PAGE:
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Should transportation spending be included in a stimulus program? a review of the literature

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  • Sylvain Leduc
  • Daniel J. Wilson

Abstract

Transportation spending often plays a prominent role in government efforts to stimulate the economy during downturns. Yet, despite the frequent use of transportation spending as a form of fiscal stimulus, there is little known about its short- or medium-run effectiveness. Does it translate quickly into higher employment and economic activity or does it impact the economy only slowly over time? This paper reviews the empirical findings in the literature for the United States and other developed economies and compares the effects of transportation spending to those of other types of government spending.

Suggested Citation

  • Sylvain Leduc & Daniel J. Wilson, 2012. "Should transportation spending be included in a stimulus program? a review of the literature," Working Paper Series 2012-15, Federal Reserve Bank of San Francisco.
  • Handle: RePEc:fip:fedfwp:2012-15
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    File URL: http://www.frbsf.org/publications/economics/papers/2012/wp12-15bk.pdf
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    References listed on IDEAS

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    1. repec:nbr:nberch:13342 is not listed on IDEAS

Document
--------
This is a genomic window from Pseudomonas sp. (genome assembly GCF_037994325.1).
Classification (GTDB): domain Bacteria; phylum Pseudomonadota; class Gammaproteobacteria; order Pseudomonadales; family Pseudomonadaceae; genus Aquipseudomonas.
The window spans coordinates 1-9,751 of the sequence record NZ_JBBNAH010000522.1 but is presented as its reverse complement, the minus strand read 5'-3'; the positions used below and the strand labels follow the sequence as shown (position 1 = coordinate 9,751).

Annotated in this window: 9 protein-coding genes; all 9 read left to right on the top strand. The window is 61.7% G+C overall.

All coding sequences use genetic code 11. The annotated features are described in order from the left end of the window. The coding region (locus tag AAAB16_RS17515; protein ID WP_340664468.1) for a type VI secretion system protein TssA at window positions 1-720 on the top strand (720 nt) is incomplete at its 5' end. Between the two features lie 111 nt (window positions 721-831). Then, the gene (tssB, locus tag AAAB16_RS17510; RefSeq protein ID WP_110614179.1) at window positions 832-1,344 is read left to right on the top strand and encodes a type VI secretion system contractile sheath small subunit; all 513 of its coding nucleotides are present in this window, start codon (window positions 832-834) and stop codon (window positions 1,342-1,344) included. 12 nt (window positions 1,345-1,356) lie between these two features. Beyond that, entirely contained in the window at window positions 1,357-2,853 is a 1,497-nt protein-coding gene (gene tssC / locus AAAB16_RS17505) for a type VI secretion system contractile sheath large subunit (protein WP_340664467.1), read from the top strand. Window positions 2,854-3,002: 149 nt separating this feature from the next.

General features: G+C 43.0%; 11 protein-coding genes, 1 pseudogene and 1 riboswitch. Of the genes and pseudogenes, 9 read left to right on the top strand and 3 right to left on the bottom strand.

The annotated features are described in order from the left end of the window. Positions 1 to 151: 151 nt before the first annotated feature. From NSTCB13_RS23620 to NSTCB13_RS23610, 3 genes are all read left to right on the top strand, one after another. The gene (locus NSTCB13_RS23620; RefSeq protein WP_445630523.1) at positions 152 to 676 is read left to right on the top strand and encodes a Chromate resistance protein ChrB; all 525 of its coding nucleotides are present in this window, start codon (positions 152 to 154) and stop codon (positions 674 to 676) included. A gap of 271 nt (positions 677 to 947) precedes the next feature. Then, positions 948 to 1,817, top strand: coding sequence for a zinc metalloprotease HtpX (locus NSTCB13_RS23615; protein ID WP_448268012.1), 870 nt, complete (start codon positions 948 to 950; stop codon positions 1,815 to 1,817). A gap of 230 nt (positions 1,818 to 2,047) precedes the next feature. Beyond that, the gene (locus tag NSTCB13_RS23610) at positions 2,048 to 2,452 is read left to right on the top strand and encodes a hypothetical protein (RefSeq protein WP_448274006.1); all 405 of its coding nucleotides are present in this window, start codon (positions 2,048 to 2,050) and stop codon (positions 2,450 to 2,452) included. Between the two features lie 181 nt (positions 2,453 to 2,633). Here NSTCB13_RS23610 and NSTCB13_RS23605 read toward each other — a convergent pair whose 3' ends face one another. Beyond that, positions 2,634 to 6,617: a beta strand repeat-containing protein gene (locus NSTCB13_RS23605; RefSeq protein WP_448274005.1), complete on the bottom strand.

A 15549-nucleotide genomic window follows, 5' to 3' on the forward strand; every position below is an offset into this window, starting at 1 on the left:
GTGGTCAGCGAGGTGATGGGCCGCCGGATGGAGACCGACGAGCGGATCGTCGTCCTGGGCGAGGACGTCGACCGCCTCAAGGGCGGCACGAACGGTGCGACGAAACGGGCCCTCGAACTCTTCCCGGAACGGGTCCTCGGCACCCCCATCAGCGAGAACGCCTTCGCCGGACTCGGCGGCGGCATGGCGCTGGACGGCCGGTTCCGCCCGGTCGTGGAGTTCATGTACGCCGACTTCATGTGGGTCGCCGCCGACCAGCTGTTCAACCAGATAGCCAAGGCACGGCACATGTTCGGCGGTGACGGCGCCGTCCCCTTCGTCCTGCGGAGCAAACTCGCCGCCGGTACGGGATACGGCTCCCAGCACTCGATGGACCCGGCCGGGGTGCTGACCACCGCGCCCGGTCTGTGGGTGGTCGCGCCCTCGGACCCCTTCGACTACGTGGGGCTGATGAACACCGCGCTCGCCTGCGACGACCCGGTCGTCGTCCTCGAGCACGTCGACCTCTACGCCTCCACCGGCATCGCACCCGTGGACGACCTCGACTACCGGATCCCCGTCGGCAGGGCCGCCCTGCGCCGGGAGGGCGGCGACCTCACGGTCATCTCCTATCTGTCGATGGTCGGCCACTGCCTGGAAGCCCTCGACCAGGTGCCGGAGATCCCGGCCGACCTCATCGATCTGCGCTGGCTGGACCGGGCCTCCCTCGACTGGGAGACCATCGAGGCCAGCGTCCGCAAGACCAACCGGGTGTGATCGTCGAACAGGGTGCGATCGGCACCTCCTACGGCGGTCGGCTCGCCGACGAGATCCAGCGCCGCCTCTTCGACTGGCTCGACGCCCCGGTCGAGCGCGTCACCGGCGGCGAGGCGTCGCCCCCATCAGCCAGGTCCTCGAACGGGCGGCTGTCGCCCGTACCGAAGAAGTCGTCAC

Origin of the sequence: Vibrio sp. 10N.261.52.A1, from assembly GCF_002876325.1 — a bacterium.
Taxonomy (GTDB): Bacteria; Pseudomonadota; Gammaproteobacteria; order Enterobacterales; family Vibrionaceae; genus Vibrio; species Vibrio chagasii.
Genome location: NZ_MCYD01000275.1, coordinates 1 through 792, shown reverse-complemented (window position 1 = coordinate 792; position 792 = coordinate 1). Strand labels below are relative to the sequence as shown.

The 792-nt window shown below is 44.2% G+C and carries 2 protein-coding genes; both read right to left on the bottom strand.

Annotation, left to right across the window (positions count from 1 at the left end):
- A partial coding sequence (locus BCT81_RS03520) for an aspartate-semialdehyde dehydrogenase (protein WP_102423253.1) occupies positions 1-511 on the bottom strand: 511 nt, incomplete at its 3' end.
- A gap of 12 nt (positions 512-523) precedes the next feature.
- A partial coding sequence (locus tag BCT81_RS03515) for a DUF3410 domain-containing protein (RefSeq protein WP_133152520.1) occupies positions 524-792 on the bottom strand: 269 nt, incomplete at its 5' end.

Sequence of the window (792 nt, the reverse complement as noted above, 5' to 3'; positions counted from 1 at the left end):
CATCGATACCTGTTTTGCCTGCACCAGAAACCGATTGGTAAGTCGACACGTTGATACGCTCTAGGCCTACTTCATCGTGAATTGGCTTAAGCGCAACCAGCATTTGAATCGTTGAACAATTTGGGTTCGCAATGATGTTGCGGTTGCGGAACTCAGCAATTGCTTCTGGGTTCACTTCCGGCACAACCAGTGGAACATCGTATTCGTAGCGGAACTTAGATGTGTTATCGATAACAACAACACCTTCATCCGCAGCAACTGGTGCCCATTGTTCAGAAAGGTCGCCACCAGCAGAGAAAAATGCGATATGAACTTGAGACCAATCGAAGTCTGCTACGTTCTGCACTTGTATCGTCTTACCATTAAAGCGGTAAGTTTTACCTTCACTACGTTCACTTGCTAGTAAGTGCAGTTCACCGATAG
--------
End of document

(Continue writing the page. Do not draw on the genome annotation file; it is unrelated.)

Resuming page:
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    4. Kuttner, Kenneth N. & Posen, Adam S., 2002. "Fiscal Policy Effectiveness in Japan," Journal of the Japanese and International Economies, Elsevier, vol. 16(4), pages 536-558, December.
    5. Christophe Kamps, 2005. "The Dynamic Effects of Public Capital: VAR Evidence for 22 OECD Countries," International Tax and Public Finance, Springer;International Institute of Public Finance, vol. 12(4), pages 533-558, August.
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    Cited by:

    1. Holl, Adelheid, 2016. "Highways and productivity in manufacturing firms," Journal of Urban Economics, Elsevier, vol. 93(C), pages 131-151.

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    Keywords

    Fiscal policy ; Transportation;

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